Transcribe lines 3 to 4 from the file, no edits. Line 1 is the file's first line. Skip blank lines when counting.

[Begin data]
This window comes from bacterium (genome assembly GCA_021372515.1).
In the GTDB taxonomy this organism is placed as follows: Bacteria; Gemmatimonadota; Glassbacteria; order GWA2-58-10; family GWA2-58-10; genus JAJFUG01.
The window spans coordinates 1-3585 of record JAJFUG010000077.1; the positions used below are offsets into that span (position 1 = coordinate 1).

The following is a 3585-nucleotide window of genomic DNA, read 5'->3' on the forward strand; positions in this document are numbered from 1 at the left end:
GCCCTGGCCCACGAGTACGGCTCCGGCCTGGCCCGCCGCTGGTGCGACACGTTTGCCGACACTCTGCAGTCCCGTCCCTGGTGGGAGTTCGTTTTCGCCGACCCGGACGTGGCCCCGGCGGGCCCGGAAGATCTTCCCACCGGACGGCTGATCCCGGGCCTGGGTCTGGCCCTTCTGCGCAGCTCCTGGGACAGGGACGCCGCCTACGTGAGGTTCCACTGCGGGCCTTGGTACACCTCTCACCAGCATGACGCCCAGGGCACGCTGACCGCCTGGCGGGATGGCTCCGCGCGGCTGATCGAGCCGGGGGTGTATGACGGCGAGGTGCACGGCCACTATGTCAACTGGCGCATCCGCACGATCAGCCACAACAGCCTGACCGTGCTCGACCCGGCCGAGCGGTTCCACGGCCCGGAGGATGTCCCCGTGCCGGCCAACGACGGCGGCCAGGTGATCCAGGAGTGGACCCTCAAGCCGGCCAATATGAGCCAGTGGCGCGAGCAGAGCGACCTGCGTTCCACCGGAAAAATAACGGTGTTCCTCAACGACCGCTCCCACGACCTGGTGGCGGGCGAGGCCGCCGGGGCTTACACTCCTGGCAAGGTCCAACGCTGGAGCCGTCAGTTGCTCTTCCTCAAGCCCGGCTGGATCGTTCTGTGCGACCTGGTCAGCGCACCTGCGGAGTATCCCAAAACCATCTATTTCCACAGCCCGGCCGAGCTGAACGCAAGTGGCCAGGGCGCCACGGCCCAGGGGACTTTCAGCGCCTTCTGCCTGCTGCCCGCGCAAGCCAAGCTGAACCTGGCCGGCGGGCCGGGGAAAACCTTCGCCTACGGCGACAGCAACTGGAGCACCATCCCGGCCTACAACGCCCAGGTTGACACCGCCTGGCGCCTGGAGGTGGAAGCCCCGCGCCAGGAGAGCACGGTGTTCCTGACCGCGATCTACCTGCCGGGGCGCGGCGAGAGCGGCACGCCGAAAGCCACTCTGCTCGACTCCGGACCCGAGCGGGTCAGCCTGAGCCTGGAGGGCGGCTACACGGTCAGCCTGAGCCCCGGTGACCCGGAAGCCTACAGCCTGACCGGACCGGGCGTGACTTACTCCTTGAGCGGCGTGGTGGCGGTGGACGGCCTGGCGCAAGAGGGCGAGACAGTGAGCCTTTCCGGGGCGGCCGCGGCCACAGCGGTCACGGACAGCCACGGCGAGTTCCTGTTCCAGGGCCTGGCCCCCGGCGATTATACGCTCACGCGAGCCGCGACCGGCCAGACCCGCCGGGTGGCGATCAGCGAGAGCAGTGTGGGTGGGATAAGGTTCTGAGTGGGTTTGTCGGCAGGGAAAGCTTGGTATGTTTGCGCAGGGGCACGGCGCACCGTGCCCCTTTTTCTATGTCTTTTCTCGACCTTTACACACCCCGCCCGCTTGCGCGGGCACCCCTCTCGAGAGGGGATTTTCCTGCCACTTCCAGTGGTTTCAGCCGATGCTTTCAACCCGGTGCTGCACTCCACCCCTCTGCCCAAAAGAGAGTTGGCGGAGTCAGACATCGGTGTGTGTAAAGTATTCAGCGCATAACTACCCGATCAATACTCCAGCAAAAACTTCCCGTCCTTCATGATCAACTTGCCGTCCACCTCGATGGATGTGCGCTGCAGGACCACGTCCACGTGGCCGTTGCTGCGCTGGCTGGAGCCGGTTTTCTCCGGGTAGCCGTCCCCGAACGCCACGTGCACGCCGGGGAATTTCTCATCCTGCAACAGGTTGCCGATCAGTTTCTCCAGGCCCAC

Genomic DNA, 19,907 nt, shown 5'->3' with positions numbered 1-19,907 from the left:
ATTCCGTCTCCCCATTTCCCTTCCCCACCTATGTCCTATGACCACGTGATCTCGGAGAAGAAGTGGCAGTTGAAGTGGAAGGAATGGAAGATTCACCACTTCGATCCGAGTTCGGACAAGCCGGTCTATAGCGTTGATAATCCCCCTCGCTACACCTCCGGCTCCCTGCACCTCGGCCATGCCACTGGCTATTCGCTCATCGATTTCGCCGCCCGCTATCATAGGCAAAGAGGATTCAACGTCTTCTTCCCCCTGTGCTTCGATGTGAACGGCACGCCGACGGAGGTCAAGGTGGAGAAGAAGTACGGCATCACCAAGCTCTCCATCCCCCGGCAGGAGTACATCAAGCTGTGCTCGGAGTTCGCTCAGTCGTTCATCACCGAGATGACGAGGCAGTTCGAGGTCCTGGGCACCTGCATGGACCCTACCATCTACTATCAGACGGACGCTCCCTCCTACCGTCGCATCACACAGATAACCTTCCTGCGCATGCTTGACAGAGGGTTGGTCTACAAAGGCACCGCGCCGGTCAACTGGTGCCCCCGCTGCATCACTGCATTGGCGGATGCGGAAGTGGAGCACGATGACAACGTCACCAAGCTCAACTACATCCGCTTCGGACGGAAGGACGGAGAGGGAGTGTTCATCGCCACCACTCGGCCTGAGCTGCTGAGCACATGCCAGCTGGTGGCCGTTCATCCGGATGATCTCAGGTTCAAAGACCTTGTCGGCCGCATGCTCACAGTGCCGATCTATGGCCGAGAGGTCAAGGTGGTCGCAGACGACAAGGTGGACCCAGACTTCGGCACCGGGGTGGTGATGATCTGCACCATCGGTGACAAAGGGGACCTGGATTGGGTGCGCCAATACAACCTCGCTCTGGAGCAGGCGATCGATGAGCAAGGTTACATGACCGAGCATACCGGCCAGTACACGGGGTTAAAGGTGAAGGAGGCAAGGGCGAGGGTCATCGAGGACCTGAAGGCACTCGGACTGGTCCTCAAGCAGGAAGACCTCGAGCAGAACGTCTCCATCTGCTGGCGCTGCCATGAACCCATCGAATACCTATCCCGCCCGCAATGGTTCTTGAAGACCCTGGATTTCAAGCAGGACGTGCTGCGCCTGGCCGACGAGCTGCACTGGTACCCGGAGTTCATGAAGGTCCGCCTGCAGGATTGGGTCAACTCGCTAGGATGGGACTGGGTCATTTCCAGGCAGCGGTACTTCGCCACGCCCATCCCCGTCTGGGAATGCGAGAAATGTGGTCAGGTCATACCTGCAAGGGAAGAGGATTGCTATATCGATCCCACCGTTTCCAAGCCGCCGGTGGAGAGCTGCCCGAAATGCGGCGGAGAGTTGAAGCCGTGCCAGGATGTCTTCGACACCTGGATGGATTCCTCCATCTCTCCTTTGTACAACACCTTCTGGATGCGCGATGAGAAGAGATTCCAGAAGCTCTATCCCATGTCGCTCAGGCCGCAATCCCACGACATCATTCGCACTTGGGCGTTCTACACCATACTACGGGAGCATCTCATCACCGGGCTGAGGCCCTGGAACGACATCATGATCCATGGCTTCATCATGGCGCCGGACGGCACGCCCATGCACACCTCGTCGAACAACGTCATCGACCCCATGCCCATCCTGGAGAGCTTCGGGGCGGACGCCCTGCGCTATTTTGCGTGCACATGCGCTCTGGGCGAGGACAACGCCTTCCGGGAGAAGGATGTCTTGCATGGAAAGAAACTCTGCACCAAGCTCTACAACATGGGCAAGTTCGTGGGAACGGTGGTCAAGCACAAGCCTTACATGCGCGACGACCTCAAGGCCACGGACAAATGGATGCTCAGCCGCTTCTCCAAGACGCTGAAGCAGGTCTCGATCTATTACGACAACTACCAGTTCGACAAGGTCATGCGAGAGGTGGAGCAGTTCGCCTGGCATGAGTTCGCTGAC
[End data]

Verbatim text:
The window spans coordinates 1-3585 of record JAJFUG010000077.1; the positions used below are offsets into that span (position 1 = coordinate 1).

The following is a 3585-nucleotide window of genomic DNA, read 5'->3' on the forward strand; positions in this document are numbered from 1 at the left end: